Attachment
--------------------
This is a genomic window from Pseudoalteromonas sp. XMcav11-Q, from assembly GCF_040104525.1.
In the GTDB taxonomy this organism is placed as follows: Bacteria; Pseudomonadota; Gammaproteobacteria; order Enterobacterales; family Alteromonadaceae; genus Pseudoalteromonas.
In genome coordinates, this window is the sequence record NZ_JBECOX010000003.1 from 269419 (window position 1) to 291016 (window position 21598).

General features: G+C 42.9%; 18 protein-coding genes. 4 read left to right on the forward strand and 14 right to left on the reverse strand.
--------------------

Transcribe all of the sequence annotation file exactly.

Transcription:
This is a genomic window from Pseudoalteromonas sp. XMcav11-Q, from assembly GCF_040104525.1.
In the GTDB taxonomy this organism is placed as follows: Bacteria; Pseudomonadota; Gammaproteobacteria; order Enterobacterales; family Alteromonadaceae; genus Pseudoalteromonas.
In genome coordinates, this window is the sequence record NZ_JBECOX010000003.1 from 269419 (window position 1) to 291016 (window position 21598).

General features: G+C 42.9%; 18 protein-coding genes. 4 read left to right on the forward strand and 14 right to left on the reverse strand.